Look, I’m not a conference guy. I’m a walk in the woods guy, an afternoon tea guy, a thicken-the-stew-with-flour, homebody-underwater-Emily-Dickinson-multipledraft-Boston-Fern-natural-light-kids-on-the-lap guy. For me, a gathering of more than three people is a mob. But even I thought the AWP was great this year, and I’m hearing the same from others who say they too are not conference people.
Sure, it’s costly in time and money. It’s disruptive to classes. It shamefully wastes enough water just in washing the hotel linen for 8,000 writers that we should have to replace it in the aquifer a cupful at a time. Worst of all, for four days we must endure each other’s probing glances in the hallways, from faces to conference badges, hoping for A Name—and the looks of disappointment that follow.
On the other hand, the 18th Street Deli did a brisk business, and I got to see many old and new friends in person, which inarguably does something that e-mail can’t. Panels can thrive by this too, becoming in the mix of bodies breathing the same air more than the transcript of the session, which after all could be posted online and allow everyone to stay in Missoula and Dayton.
I had the honor and pleasure Saturday morning to serve on a panel titled “Writing the Dispatch: Inspiration on the Installment Plan.” We were all McSweeney’s Internet Tendency types—Philip Graham, Holly Jones, Roy Kesey, Rob Jacklosky, editor John Warner, and myself—and we talked a little about form and how we came to write what we did. The crowd was enormous for an early start on the last day of the conference, by which I mean tiny but enthusiastic, and we were grateful. Of my fellow panelists I can say that there were two I’d never had the pleasure of meeting in person, one who was a former boss, one I’d mentored, and one I’d slept with in a sense. I’ll leave it to you to figure out who was whom.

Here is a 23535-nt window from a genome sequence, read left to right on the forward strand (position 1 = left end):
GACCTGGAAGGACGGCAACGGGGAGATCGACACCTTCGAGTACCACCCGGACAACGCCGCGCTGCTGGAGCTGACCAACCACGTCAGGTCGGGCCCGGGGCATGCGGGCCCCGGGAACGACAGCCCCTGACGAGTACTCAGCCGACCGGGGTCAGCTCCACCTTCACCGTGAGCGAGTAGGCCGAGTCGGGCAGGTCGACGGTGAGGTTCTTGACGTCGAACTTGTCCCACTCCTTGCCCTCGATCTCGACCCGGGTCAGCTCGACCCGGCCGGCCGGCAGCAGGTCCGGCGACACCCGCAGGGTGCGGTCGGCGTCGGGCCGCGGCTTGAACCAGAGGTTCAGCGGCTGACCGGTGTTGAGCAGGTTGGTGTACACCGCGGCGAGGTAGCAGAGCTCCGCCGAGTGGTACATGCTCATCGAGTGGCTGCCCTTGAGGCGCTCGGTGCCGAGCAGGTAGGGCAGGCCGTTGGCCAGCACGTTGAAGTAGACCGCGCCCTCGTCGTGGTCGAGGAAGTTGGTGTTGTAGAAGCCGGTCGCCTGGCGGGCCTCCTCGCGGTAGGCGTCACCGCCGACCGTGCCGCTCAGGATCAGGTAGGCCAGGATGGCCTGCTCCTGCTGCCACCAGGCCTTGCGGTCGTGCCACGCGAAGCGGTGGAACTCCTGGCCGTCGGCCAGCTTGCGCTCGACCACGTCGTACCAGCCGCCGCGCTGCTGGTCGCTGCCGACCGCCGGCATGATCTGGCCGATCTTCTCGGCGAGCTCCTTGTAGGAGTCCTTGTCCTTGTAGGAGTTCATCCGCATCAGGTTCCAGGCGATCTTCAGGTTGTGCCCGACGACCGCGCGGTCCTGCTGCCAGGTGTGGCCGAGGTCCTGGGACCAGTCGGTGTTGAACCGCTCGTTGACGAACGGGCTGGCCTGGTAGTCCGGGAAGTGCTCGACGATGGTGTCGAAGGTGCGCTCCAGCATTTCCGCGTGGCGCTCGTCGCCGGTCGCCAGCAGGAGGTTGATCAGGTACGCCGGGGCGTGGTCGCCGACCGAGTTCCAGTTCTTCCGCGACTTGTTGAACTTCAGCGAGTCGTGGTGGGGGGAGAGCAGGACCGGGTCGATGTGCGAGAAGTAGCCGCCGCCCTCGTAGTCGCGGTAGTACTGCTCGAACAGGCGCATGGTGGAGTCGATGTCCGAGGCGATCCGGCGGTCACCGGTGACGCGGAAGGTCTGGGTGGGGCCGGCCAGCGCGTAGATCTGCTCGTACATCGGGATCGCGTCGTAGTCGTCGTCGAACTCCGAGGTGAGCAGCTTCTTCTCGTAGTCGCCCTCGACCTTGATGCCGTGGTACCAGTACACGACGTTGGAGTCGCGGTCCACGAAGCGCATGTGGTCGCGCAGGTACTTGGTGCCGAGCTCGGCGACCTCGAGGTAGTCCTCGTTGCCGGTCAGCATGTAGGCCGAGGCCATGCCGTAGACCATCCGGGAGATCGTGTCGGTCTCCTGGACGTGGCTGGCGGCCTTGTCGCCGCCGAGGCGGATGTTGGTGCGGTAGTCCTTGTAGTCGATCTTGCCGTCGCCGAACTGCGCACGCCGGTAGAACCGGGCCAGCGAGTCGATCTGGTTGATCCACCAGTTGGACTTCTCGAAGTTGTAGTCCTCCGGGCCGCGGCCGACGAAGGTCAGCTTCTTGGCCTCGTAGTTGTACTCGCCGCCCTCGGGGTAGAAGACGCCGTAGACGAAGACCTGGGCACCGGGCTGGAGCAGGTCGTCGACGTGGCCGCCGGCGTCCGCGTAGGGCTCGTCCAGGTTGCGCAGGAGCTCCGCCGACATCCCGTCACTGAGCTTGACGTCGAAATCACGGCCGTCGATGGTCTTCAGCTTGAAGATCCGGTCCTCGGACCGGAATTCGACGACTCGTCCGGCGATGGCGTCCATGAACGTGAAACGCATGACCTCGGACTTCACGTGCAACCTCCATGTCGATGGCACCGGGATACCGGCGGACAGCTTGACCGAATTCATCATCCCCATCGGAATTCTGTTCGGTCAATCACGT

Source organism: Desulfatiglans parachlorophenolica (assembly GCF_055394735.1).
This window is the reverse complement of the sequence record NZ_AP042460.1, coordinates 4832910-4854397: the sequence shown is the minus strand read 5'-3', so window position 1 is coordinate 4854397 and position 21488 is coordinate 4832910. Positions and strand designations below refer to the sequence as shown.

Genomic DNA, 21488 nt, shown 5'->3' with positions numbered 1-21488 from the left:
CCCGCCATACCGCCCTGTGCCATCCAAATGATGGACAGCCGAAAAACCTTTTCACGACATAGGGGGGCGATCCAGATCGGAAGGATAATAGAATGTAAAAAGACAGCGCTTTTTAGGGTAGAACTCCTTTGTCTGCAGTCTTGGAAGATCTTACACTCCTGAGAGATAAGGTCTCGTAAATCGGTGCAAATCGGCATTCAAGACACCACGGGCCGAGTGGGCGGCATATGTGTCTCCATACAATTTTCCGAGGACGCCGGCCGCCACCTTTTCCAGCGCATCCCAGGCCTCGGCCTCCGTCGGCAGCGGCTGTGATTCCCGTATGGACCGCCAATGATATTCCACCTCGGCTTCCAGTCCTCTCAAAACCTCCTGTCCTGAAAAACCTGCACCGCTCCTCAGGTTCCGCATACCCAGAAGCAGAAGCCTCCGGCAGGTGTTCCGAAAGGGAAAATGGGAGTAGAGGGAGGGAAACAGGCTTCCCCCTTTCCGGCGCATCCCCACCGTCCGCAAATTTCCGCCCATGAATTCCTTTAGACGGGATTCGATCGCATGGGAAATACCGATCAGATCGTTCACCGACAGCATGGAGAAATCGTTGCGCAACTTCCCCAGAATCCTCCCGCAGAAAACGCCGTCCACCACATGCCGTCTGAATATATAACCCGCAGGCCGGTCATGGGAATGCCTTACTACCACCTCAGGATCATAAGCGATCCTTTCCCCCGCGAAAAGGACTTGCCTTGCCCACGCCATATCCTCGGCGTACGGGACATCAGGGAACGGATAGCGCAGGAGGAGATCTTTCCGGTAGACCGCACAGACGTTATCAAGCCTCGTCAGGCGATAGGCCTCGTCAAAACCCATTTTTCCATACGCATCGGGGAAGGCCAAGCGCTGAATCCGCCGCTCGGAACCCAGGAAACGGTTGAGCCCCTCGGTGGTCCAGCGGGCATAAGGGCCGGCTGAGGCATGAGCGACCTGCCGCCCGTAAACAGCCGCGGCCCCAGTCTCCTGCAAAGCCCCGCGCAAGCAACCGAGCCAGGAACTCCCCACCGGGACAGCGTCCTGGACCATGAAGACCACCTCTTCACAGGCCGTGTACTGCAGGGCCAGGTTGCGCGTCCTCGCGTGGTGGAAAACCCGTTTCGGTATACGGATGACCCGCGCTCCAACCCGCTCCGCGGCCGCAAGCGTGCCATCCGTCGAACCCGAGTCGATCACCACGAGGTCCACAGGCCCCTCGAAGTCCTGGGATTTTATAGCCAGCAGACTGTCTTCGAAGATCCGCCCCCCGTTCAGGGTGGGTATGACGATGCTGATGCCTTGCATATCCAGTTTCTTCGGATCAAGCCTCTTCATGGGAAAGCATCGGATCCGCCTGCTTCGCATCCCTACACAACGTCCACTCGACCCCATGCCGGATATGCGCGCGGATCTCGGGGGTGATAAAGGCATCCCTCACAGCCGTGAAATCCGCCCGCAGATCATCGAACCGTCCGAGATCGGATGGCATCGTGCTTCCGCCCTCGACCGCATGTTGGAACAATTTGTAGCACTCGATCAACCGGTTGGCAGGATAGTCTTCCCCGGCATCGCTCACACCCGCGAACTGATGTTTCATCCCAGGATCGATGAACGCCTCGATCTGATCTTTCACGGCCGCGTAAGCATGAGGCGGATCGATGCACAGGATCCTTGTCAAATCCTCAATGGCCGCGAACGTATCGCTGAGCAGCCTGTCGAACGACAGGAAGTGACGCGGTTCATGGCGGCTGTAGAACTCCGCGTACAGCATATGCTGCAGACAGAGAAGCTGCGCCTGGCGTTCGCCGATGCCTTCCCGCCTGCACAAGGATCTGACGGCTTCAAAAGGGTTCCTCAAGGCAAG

As a way of rounding out the AWP coverage, I’m delighted to bring you a recording of Philip Graham reading one of his dispatches. Philip is the author of two story collections, The Art of the Knock and Interior Design; a novel, How to Read an Unwritten Language; and he is the co-author of two memoirs of Africa, Parallel Worlds (winner of the Victor Turner Prize), and the forthcoming Braided Worlds. An expanded version of his McSweeney's dispatches will be published by the University of Chicago Press in October, 2009, as The Moon, Come to Earth: Dispatches from Lisbon, and it's the title essay he's reading here.
Philip's fiction has appeared in The New Yorker, North American Review, Fiction, Los Angeles Review and elsewhere, and his non-fiction has appeared in The New York Times, Chicago Tribune, and the Washington Post. The recipient of a National Endowment for the Arts fellowship, a National Endowment for the Humanities grant, and the William Peden Prize, Philip teaches at the University of Illinois, Urbana-Champaign, and the Vermont College of Fine Arts. He is a founding editor and the current fiction editor of the literary/arts journal Ninth Letter.
Click here for a podcast of his reading -- enjoy!
Search for Jobs
Popular Job Categories